Sometime reader of this blog and fellow Columbia Law student CSK has conducted a bit of a holiday investigation:
Andy,I suspect that the inclusion of all these terms on my blog will change the context-sensitive Google Ads on this page through the end of the year.
As we approach the holiday season, I thought I'd investigate the various spelling of the Jewish holiday. I have found four common binary variations: Ch/H, n/nn, k/kk, and a/ah. The following is a list of the sixteen permutations, in order of the number of results from a Google search of each permutation.
Perhaps readers of your blog would appreciate this analysis?
Hanukkah — 12,100,000
Chanukah — 3,400,000
Hanukah — 1,010,000
Hannukah — 790,000
Chanuka — 545,000
Hanuka — 518,000
Channukah — 437,000
Chanukkah — 315,000
Chanukka — 301,000
Hanukka — 107,000
Hannuka — 62,500
Hannukkah — 44,200
Channuka — 18,800
Channukka — 1,750
Hannukka — 821
Channukkah — 741
Note that Microsoft Word reports that all but the top three spellings are incorrect.
Update (12/06/06): CSK's roommate ASL weighs in:
Working hard, aren't you?
The two variables about which I feel most strongly are the doubled consonants. The correct answer: one N, two K's. In proper Hebrew pronunciation, the kaf is doubled because it contains a dagesh chazak. In other words, the word would be broken into syllables as ha-nuk-kah rather than ha-nu-kah. (Several other Hebrew loan words are spelled with doubled consonants for the same reason - e.g. sabbath, hallelujah.) Granted, since most people don't pronounce dagesh chazak properly any more, I suppose it's reasonable to write only one K. The thing that's definitely wrong, though, is two N's. I'd guess that those spellings come largely as a result of people remembering that there's a doubled consonant but getting the wrong one.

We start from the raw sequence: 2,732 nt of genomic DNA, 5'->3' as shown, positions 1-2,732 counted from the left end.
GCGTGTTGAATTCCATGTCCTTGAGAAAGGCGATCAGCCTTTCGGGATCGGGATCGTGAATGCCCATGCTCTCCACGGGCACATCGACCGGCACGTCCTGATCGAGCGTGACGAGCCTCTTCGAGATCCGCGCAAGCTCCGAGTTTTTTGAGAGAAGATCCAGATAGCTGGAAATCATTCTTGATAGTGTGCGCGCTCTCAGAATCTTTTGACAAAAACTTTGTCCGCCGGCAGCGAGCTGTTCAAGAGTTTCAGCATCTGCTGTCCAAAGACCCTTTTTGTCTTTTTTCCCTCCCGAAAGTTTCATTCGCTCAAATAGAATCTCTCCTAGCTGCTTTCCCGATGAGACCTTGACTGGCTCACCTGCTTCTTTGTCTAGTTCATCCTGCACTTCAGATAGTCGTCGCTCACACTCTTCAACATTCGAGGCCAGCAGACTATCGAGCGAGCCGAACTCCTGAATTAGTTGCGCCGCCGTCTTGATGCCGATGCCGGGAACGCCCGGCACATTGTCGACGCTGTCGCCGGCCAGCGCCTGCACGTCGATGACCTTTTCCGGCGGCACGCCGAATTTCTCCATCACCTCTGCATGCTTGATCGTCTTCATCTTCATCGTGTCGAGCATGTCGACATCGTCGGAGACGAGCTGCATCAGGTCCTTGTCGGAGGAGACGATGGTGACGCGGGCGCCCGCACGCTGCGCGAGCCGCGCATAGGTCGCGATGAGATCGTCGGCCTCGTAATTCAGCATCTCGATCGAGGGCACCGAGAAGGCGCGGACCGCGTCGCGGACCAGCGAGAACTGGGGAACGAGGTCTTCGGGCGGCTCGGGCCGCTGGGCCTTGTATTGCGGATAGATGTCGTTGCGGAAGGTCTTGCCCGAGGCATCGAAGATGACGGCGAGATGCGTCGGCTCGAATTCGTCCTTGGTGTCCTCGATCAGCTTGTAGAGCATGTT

As to the H vs. CH, question, obviously H with a dot underneath is the most ideal option, but that's hard to do on most word processors. I tend to use H here, but I admit that I sometimes use CH for het in some other contexts. If there's no option of having a dot, I'd say the CH is the best bet. Another spelling that occurs 1,290 times on Google is Khanuka (and variants), but I think it would be better to reserve KH for khaf and CH or H-dot (or h-bar!) for het. That distinction has been lost in Ashkenazi and modern Israeli Hebrew, but I'm pretentious that way. Another neat option is what Bryan/Aviel and other Sephardim do: Januk(k)a(h) (along with Pesaj).
As to the final H, it seems at first glance that the Hebrew spelling (with a hei) would mandate the H. However, a deeper analysis of Hebrew linguistics actually offers a rather compelling argument not to include the H. The details are too complicated to explain here, though.